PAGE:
As Morne Morkel begins his final Test match, Ben Jones looks at the numbers to determine if the South African stands up as a legend of the game.
If Morne Morkel had never taken a Test wicket, there’s a chance he’d still live on in cricketing folklore. In many ways, even now, 306 wickets since his 2006 Durban debut, the most striking aspect of Morkel’s career is his sheer physical presence. At 196cm tall, he is actually one centimetre shorter than fellow cloud-botherer Stuart Broad. Yet incredibly, Morkel still releases the ball an average of 20cm higher than his English contemporary, with his tall, proud action emphasising and exaggerating his physical attributes in a manner that is globally unmatched. Indeed, the graph below charts the average length and bounce of seamers to have played 20 Tests since 2010, and shows the fact that Morkel gets more bounce than any of his colleagues around the world.
Generally, at the extremes of technique you find quirky players, unusual body types or homespun methods; think Malinga’s low-slung arm, Smith and Chanderpaul shovelling the ball into the leg-side, or the other-worldly spin imparted on the ball by Murali. Yet Morkel’s undoubted charm is that he seems in many ways to resemble a lab-created fast bowler, a towering colossus firing 90mph darts at a good length. Rather than taking a small element of cricketing technique and blowing it up beyond all proportion, Morkel’s action sometimes looked like the frenetic endpoint of quick-bowling evolution. If Morne hadn’t come along, fast bowling mythology would have seen fit to invent him.
Morkel will end his Test career at some point the next five days in Johannesburg with with over 300 career wickets and a bowling average of under 30, as well as having been part of a South African Test team which under Graeme Smith’s leadership went to No.1 in the world. These are impressive numbers and achievements, unmatched by many, and he will go down as a significant member of SA cricket post-readmission. Yet a more pervasive feeling is that whilst Morne manages to make the absolute most of his height, he’s not been able to do the same with his cricketing ability. The lingering question remains: is Morne Morkel a great bowler?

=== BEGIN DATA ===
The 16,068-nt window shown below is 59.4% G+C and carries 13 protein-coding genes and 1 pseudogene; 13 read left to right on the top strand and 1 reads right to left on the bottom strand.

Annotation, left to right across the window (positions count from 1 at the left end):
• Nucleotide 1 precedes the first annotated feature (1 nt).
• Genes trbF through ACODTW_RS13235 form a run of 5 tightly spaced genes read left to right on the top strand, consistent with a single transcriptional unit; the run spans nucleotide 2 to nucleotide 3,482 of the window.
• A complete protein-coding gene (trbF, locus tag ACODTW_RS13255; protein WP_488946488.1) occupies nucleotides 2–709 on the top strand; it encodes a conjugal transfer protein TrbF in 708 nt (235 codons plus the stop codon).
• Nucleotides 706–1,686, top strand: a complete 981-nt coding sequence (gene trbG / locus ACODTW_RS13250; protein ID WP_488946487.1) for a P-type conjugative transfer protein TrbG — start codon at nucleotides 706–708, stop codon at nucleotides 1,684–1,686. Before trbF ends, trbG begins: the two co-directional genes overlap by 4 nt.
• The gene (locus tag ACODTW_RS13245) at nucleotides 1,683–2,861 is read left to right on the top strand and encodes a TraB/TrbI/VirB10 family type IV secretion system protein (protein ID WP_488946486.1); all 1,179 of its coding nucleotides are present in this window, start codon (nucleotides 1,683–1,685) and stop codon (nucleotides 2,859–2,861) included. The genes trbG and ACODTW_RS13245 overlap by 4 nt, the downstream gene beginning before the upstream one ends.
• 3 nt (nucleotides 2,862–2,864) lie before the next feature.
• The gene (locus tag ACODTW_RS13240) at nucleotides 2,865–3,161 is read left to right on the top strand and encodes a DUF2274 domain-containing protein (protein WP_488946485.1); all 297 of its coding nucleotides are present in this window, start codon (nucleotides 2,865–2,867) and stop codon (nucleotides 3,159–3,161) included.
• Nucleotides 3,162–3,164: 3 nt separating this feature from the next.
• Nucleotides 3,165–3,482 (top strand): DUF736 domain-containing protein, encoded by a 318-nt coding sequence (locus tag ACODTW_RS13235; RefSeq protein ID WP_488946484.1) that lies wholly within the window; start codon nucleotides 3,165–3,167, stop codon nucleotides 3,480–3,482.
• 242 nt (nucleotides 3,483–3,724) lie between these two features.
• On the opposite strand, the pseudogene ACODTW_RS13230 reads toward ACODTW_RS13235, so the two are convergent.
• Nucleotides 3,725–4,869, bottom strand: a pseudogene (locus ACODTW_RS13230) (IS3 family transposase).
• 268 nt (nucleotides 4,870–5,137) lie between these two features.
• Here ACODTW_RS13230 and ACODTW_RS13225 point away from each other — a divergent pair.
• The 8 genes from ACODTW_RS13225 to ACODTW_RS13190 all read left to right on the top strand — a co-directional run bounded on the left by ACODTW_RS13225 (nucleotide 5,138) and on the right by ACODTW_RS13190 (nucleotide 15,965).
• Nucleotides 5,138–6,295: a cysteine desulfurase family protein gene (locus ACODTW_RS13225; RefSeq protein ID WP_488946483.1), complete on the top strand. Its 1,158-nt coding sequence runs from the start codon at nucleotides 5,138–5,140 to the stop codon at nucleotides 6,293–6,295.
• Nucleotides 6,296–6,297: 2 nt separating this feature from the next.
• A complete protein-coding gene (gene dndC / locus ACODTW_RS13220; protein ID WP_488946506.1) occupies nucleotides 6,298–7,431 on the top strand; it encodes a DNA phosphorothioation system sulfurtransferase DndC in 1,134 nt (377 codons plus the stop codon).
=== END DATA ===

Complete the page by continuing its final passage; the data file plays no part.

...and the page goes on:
In some respects, it’s a facile question. Since the turn of the millenium, only six fast bowlers have taken more wickets than Morkel, and only two (James Anderson and Dale Steyn) have done so with a lower bowling average. Yet compared to those other modern “greats”, he struggles to make the grade, rarely sustaining his absolute top form for prolonged periods. He has averaged less than 25 with the ball in only three calendar years throughout his career. By comparison, Anderson has done it on six occasions, while Steyn has remarkably done it eight times. Even those who graced the Test arena for relatively short periods arguably burned brighter than Morkel – Mohammed Asif matched Morkel’s tally in a career which lasted only five years.
For many, watching Morkel’s career has been like watching a plane heading full throttle down the runway, but without ever actually taking off. Why?
Perhaps it’s an element of his nice-guy reputation, and that he never quite mastered the South African conditions he calls home. A Test bowling average of 26.29 on South African soil sees him with only the 59th best average in the country across history, for those with 20 wickets.